When social media backfires
What seemed like a harmless video posted on social media platform Instagram of friends playing pickup ball has proven costly for Barangay Ginebra forward Japeth Aguilar and Rain or Shine rookie Adrian Wong.
The PBA on MOnday slapped Aguilar and Wong a fine of P20,000 each for their involvement in the scrimmage, which was in clear in violation of Inter-Agency Task Force for the Management of Emerging Infectious Diseases (IATF) guidelines under the general community quarantine (GCQ) and a defiance of a PBA-issued protocol restricting its players from working out—much less play a full-court scrimmage.
PBA commissioner Willie Marcial also said Aguilar and Wong will undergo 30 hours of community service, where they will be involved in some of the league’s outreach activities including hospital visits, clinics and information campaigns against COVID-19, the disease caused by the coronavirus that has grounded sports in the country—and all over the world, in fact—to a halt and should be taken seriously.
The Instagram video of Aguilar and Wong was first reported by the Inquirer on Wednesday last week, which prompted Marcial to summon the Gin Kings star big man and Wong. Thirdy Ravena, who will be playing in the Japan BLeague this year, was also seen in that video with his hair dyed red, a clear indication that the pickup game happened very recently as Ravena had opted for the new hairstyle when he announced his BLeague signing just over two weeks ago.
Isaac Go, selected first by Columbian this year before being absorbed by the Gilas Pilipinas program, was also in that pickup game. He escaped sanctions from the PBA and was, like Aguilar and Wong, very apologetic when spoken to by Marcial.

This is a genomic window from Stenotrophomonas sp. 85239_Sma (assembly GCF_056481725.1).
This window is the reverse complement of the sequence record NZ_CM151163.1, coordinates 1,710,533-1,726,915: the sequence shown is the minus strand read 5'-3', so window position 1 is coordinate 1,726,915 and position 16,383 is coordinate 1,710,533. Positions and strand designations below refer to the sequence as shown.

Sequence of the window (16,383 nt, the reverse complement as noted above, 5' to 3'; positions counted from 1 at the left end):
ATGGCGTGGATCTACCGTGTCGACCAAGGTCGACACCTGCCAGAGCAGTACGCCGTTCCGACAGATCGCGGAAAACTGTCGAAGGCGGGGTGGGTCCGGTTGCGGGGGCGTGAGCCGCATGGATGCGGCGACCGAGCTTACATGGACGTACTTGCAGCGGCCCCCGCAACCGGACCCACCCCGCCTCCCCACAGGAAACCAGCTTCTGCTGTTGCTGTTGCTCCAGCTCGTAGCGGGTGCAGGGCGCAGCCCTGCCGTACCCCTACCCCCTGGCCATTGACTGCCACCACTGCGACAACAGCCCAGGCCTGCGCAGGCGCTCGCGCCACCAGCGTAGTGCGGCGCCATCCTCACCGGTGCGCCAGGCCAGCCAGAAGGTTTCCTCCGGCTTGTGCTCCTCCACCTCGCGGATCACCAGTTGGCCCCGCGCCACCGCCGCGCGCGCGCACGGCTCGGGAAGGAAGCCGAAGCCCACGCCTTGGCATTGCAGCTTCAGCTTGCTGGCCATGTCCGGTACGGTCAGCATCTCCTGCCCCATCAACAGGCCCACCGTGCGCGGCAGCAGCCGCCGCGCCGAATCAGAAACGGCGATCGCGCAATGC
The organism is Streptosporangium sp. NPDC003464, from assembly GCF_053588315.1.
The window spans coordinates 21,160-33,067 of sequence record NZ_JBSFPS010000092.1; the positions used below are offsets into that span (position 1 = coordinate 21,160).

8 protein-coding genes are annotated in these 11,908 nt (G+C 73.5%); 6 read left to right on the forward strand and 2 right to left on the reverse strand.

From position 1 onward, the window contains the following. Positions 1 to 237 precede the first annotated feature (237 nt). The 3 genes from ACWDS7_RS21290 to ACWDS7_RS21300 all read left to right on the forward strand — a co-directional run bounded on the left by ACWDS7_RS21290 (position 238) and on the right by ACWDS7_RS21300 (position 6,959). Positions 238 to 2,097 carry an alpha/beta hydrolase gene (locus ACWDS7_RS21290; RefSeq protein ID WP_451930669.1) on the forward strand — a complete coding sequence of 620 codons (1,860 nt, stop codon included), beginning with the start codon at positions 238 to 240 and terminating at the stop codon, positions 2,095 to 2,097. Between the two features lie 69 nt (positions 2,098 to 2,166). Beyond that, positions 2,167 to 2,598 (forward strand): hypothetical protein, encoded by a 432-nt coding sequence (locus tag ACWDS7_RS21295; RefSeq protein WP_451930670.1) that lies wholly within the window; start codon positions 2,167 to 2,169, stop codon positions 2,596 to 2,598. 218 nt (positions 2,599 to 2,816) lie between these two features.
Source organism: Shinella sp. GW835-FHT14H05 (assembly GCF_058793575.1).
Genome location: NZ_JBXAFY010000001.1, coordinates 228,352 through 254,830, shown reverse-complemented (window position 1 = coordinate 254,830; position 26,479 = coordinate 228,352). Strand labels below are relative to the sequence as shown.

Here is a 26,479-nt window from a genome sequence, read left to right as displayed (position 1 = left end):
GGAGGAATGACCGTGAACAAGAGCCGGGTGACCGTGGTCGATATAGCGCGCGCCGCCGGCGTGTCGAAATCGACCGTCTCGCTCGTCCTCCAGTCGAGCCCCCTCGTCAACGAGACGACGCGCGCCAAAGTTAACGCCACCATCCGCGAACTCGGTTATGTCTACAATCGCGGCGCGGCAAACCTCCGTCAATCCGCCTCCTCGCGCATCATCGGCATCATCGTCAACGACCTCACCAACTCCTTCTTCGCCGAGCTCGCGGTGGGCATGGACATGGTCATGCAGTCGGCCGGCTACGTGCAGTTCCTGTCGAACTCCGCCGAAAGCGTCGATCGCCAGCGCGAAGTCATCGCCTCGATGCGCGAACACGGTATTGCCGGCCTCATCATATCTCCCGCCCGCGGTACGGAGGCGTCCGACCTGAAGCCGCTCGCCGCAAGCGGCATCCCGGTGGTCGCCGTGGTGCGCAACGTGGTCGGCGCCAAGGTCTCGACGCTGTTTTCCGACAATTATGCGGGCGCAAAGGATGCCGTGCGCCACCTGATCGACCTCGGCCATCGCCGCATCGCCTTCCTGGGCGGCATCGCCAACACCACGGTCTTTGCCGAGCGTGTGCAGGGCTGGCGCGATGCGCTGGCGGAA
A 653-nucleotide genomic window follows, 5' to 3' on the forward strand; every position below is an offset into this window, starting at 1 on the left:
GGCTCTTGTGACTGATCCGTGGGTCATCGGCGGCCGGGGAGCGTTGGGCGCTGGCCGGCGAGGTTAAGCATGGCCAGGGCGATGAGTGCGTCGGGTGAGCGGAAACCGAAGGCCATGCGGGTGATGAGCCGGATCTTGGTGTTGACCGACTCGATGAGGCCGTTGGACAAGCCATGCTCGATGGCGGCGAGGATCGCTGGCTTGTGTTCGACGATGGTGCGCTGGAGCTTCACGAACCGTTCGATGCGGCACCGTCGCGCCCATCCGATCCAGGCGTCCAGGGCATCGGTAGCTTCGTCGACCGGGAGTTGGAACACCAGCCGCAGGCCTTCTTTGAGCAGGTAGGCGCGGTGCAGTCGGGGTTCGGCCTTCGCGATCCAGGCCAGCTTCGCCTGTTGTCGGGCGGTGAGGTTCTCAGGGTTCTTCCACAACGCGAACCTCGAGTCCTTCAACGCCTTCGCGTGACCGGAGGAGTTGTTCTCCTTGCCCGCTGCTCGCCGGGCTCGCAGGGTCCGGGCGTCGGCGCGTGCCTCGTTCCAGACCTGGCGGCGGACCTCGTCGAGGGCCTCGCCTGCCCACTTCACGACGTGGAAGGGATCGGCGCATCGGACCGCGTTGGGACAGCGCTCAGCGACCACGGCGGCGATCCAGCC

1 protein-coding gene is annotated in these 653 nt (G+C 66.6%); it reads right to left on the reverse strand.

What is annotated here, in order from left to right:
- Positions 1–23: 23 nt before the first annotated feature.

Aguilar and company appeared that they were playing in a private basketball court in San Juan with Ravena and Go, former stars with Ateneo in the UAAP who helped the Eagles establish a cage dynasty under the controversial Tab Baldwin.
Aguilar and Wong apologized to Marcial on Monday in a meeting also attended by Games and Amusements Board Commissioner Eduard Trinidad.
This is the second time in this season of the pandemic that Marcial has canned members of the PBA community. Two weeks ago, he fined Baldwin P75,000 and suspended the Kiwi-American for three games after making detrimental statements in a podcast guesting. Baldwin has since been released as an assistant coach of TNT.
“They were very apologetic, but I warned them that a repeat offense could lead to a bigger fine and even a suspension,” said Marcial, who has issued a memo, reminding all teams that scrimmages are still not allowed even though the IATF has given the PBA and its teams the green light to hold individual practices.
As a precautionary measure, Marcial said Wong and Aguilar will have to undergo a swab test on Tuesday and go into 14-day quarantine.
That forced quarantine period will prevent the 6-foot-9 Aguilar and Wong, picked by Rain or Shine fifth overall in the last Draft and who has yet to play a PBA game when the league was shuttered after just one game into its 45th season on March 11, from working out, and both would have to have a second straight negative swab test before the PBA considers that part of the sanction fulfilled.
The two players will still need to undergo test before teams finally start training. “Our guidelines are clear,” Marcial said. “They can only start training after players are tested 72 hours prior.” INQ
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